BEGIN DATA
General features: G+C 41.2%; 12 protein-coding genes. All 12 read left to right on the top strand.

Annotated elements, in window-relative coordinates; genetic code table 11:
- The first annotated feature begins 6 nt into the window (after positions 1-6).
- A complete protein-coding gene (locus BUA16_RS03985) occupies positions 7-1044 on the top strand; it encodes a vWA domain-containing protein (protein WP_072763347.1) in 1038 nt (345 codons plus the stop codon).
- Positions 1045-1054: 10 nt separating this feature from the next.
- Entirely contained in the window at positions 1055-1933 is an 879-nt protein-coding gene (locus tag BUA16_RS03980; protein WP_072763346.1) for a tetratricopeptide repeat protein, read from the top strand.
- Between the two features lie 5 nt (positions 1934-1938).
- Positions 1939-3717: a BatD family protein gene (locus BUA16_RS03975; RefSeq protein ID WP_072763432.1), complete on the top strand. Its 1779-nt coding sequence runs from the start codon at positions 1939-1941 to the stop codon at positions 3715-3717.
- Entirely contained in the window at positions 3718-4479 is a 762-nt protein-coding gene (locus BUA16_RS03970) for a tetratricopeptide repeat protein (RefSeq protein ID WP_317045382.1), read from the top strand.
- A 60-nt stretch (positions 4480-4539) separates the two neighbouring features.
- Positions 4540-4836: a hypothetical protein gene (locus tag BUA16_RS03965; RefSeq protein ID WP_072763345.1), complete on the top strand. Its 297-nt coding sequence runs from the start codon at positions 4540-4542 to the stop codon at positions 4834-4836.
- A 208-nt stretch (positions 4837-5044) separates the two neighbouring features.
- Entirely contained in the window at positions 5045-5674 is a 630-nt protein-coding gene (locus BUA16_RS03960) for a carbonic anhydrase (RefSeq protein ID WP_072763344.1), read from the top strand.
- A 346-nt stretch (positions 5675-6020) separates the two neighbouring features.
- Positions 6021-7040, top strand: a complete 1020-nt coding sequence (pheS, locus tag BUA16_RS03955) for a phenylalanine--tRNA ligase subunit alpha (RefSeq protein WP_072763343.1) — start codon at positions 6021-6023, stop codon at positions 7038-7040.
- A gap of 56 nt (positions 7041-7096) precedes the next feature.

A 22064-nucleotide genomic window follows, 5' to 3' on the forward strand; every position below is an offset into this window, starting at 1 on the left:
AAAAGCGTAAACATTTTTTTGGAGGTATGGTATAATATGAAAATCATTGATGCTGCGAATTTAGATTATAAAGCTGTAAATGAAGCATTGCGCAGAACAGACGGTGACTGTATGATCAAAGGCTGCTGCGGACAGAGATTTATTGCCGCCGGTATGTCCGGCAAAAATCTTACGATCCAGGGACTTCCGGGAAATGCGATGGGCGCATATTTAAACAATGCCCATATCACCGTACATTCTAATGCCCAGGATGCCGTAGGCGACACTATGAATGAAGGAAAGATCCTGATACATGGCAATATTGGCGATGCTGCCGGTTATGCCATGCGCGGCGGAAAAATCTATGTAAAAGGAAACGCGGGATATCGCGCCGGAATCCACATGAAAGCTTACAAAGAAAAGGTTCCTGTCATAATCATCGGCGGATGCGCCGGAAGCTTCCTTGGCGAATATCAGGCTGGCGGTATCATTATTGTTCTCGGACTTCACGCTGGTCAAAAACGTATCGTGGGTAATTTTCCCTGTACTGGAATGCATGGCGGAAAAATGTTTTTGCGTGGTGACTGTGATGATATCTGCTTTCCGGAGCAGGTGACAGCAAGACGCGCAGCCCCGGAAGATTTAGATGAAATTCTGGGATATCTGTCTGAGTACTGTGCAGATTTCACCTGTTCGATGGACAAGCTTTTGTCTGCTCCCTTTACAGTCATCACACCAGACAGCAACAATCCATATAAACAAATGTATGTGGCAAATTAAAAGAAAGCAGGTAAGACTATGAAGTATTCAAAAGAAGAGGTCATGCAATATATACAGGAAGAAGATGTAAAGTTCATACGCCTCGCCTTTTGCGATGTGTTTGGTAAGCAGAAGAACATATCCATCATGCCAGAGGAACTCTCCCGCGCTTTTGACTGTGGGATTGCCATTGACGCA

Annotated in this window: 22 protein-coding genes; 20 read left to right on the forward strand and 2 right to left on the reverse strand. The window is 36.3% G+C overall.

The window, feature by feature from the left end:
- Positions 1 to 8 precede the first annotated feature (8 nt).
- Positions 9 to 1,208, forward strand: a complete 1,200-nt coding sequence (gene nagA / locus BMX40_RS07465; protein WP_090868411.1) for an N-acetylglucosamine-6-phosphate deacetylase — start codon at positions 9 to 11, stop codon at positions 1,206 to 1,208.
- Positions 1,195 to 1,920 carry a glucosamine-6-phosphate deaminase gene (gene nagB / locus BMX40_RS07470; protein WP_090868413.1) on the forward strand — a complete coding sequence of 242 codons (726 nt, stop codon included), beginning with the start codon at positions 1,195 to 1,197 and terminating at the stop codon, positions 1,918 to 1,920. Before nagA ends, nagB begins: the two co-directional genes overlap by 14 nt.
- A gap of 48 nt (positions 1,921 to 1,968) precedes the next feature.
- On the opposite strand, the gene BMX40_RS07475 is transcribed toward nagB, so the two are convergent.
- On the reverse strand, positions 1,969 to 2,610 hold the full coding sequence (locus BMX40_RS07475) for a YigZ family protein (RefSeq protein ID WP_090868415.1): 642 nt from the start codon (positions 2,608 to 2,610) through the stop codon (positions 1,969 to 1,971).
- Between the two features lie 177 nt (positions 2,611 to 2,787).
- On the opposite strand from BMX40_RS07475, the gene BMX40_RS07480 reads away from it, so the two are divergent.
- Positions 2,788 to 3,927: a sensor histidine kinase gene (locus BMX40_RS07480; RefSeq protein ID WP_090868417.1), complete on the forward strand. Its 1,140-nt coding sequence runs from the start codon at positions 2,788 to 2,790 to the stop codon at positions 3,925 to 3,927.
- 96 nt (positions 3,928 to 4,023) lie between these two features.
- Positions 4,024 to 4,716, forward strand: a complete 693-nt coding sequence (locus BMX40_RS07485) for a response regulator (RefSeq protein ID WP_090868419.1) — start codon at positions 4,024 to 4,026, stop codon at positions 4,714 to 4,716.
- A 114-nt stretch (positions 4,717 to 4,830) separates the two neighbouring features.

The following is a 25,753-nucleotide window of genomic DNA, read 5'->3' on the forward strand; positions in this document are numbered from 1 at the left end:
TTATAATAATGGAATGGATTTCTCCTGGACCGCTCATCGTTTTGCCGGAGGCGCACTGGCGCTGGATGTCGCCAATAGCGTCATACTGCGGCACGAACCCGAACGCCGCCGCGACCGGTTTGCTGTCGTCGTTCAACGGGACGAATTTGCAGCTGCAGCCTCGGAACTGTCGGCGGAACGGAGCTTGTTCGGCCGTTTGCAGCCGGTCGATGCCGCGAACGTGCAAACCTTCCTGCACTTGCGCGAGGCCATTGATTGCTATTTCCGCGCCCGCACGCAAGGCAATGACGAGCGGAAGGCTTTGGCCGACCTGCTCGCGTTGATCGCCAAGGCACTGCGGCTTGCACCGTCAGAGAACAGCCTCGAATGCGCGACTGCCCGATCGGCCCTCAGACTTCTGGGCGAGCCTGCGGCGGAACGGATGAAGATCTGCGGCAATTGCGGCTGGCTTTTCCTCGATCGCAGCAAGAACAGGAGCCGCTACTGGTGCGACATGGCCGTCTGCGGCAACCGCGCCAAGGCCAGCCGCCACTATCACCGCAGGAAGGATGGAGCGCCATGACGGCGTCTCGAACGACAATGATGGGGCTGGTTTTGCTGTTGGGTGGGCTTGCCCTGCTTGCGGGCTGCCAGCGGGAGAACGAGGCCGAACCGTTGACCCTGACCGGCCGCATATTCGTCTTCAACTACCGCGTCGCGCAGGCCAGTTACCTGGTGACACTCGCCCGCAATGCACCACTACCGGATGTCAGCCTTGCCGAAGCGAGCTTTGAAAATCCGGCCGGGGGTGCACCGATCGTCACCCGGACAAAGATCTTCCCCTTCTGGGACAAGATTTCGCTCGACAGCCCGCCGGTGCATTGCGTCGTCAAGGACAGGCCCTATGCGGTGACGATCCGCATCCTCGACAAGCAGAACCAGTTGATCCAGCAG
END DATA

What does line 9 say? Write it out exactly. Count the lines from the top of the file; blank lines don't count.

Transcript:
- Entirely contained in the window at positions 3718-4479 is a 762-nt protein-coding gene (locus BUA16_RS03970) for a tetratricopeptide repeat protein (RefSeq protein ID WP_317045382.1), read from the top strand.